On the question of whether we need leaders or not, nearly everyone interviewed said: "Yes, we do need leaders". A notable exception, along with Kwame Ture, was Ntum Lester Lewis, who said: "The question is not one of lack of leadership but lack of organization. This question of lack of organization was identified by Marcus Garvey and it is still the problem which faces us today."

    Dr. Mwadilifu on the other hand was most emphatic. He said: "That is a bogus statement," referring to the question's inference that we do not need leaders. "Human nature requires leadership and we're no different from any other people."

    No leadership at all is preferable to bad leadership and self-determination is better by far than the best leadership

    The greatest leader of the twentieth century, of any nation.

    There have been many great teachers who have fallen prey to the hypnotic, intoxicating attraction of the noble idea of being the person who would lead our nation out of bondage. Many of those teachers who have assumed the role of leader, such as the incomparable Marcus Mosiah Garvey, managed in the process to do some great things and inspire generations of revolutionary teachers who in their turn helped to determine the course of history. People like Elijah Muhammad, Kwame Nkrumah and many, many more, including the great non-African teachers Ho Chi Min and Mahatma Ghandi, were all inspired by Garvey, who was arguably, the greatest leader of the twentieth century, of any nation. A distinction which, it can also be argued, was his greatest failing.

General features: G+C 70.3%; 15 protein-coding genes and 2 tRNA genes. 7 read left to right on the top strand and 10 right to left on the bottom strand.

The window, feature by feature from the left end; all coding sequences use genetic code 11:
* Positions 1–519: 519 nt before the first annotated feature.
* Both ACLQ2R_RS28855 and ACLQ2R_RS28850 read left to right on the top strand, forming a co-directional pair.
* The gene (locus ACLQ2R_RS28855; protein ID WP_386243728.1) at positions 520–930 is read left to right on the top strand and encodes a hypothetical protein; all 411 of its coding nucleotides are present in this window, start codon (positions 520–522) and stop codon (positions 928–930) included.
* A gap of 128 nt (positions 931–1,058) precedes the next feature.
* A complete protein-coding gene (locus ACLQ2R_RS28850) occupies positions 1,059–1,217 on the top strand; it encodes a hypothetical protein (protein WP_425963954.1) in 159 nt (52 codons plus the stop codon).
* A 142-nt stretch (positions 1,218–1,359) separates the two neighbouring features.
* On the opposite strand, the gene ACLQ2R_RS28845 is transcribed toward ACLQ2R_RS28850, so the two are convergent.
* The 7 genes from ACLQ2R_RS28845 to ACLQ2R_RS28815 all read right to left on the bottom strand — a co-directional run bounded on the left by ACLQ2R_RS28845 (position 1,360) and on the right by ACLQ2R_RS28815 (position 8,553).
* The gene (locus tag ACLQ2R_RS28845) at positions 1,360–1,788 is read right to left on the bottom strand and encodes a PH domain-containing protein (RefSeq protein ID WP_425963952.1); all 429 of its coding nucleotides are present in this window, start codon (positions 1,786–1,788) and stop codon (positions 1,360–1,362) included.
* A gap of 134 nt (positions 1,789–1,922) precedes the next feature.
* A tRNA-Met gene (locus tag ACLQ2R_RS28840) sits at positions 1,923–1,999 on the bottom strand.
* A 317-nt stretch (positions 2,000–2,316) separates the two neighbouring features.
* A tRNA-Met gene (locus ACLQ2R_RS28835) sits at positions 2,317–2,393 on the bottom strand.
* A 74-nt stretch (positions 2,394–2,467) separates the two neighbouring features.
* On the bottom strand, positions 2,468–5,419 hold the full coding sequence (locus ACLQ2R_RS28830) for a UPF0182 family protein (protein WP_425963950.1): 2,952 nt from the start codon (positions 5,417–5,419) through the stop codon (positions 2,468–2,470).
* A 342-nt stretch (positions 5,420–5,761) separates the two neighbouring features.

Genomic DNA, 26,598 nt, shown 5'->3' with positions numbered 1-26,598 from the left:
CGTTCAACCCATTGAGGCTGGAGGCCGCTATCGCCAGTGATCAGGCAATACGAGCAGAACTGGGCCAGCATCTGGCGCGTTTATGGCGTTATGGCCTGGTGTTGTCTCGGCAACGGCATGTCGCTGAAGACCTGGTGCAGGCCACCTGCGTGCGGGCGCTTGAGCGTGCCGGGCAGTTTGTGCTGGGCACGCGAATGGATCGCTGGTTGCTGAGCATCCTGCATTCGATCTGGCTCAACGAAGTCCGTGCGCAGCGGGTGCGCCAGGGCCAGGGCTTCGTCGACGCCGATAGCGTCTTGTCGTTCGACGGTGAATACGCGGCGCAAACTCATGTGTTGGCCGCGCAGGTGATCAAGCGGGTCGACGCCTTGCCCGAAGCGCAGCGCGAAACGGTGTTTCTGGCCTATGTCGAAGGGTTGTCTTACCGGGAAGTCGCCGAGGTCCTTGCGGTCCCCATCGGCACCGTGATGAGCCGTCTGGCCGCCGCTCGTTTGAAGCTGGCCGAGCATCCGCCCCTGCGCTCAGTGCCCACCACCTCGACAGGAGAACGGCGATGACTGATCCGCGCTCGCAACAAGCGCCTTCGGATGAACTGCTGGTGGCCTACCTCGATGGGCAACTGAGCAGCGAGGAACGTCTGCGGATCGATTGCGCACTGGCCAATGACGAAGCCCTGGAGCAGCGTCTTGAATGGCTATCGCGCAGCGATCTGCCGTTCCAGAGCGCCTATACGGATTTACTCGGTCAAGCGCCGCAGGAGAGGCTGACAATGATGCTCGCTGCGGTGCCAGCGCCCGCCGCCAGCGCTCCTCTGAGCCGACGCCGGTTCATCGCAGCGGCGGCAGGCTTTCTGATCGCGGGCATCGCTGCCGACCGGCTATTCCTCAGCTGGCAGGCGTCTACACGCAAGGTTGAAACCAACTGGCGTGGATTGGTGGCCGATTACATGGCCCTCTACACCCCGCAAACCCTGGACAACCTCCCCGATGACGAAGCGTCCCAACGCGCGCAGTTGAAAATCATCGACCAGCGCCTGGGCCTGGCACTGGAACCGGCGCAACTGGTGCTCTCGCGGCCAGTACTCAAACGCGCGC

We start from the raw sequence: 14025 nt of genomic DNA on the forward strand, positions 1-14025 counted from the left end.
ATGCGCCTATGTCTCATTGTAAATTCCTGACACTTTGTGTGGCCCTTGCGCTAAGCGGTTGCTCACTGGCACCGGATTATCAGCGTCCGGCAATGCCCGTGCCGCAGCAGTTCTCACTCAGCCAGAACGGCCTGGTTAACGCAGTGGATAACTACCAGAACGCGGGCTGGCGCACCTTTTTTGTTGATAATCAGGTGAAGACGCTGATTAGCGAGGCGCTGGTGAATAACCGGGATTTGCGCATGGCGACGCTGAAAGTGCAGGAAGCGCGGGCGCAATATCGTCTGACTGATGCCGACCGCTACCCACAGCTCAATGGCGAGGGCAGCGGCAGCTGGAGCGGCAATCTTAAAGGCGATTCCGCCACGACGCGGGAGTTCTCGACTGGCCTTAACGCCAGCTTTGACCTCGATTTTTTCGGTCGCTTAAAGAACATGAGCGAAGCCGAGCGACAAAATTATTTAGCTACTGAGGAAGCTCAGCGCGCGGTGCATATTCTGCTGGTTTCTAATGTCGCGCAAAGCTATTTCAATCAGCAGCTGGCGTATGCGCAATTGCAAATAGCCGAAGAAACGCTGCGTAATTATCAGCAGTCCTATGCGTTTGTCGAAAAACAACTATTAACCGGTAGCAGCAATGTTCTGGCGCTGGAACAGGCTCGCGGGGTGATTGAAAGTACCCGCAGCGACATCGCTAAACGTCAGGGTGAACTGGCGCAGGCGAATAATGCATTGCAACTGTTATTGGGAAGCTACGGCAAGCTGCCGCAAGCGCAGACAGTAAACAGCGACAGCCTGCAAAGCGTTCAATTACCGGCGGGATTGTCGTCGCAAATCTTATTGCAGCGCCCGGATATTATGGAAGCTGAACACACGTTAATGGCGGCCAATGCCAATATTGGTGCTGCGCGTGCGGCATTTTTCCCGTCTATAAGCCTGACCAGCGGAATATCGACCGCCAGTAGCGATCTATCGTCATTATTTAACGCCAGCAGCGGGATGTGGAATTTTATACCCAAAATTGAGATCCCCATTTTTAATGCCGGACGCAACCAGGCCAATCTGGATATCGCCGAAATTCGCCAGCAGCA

As a leader, Garvey did what every great and not-so-great leader would do, have done and do do. He surrounded himself with lesser beings and sycophants to ensure that there was no one close enough to him who was able to challenge and defeat him as leader.

    Apart from the fact that Garvey, as a teacher, reached into the core of the African psyche and articulated many of our thoughts, our deepest feelings, our aspirations, his success as a leader was partly due to his ability to consolidate and protect his position from other potential and aspiring leaders within his organisation.

    It was failure on his part as a teacher, not to have nurtured in his followers that element of self-determination which would have made it possible for any of the six million members of the Universal Negro Improvement Association (UNIA) to be able to replace him and fulfil his functions as a teacher when Global Europe moved against him and left his people leaderless to flounder in the ocean of hope, waiting for another Messiah.

    It is a wicked irony that Marcus Mosiah Garvey, who as a teacher stressed the importance of organizations, as a means of guaranteeing the continuation of the struggle into future generations, was not able to leave behind such an organization capable of continuing with his great works.

    Whereas the quest of a teacher is to produce a student that is her or his better the quest of a leader is not to produce a follower who is her or his better or even their equal. That is why after the death or elimination of a great leader there is usually a vacuum which takes, in most cases, many generations to fill.
    Anytime We As A People Are Not Having Our Way, Someone Else Is Having Theirs...And Generally To Our Detriment !!